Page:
He was very specific that he was a CELLARMAN, not a Barman. He explained all about their beers, how they stored them and infused them with carbon dioxide and nitrogen, all kinds of stuff. Oddly enough, he didn't even drink, and he worked in a bar! He was straight out of a Lynyrd Skynyrd song.
Like that Technotronic song, "Pump Pump, Pump it Up!"
This cave was made in 1070. AD.
After a couple brews, it was time for some good old, honest British food.
Slap down a couple coins, and get ready for some serious eats! I gotta admit, counting money in England is a bit tricky, because there are so may different coins, but it all works out in the end. Money=Food.
FISH AND CHIPS, baby! Woot! This thing was huge, and I couldn't finish it. Not that I didn't try!
The night wound down rather early, because England shuts down it's nightlife around 1AM. That was a good thing, because it was almost time to start getting ready for the GP. One of the coolest parts of the night was pulling over on the way back to Derby, and Paul showed me the Spondon Factory! It's a lot smaller than you'd think, and some of the stories Paul and Neil shared about Bazza Sheene and the Spondon guys were great. Amazing to think about how much SPEED has come out of this place, and I wish my photos had come out better. Had to totally doctor this one to make it visible. Oh well, there's always next year :)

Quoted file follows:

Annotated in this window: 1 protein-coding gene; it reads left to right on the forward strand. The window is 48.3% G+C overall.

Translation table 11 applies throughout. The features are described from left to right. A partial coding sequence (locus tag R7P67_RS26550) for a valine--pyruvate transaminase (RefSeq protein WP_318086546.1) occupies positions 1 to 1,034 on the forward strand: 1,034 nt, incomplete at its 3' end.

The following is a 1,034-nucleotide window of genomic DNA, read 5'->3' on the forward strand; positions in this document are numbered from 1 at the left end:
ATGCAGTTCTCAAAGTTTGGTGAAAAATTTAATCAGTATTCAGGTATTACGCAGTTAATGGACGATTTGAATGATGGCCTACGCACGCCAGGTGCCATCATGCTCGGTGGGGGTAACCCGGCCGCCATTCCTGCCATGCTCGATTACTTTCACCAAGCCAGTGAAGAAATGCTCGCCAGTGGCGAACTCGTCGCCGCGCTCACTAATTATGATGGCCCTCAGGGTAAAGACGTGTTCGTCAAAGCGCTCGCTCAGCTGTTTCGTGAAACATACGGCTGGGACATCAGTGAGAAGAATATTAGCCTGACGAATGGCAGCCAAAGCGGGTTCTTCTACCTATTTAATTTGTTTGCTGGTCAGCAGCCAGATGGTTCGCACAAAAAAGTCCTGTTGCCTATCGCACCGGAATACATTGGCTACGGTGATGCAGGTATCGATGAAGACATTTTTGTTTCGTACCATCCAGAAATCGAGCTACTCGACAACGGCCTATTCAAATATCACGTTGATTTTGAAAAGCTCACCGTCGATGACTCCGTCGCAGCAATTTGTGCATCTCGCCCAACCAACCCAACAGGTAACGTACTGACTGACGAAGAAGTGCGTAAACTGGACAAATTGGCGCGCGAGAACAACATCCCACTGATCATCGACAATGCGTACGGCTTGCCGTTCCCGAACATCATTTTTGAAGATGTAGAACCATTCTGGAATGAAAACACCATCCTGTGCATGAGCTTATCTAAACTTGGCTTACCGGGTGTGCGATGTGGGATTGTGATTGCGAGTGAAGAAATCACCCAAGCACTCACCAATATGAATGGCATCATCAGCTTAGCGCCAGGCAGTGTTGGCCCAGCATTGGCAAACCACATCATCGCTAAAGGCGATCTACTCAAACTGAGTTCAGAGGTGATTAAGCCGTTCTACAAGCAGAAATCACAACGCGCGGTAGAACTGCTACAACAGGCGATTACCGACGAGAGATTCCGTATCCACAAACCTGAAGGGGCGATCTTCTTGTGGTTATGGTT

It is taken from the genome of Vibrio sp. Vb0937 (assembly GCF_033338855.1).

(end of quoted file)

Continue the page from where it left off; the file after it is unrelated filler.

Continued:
Well, by now we should all know how the race went, so here's some random bikes I saw. Gorgeous VTR SP2 in Rossi colors I spotted as we left the track after the race.
Police bike covered in reflective material.
And then it was time to leave the Sleep Inn and head out to Birmingham early the next morning after the race. Assen coming up next. This was a slightly unusual post for me, normally don't show a lot of what's it like to roll with me through a cool night. It was great hanging out with Paul, and thanks for the Sheene video and Ducati Book. I'm always happy to spend time and talk racing with great people, and thanks to the website, I've met a ton of awesome people. Looking forward to seeing more of you at racetracks around the world!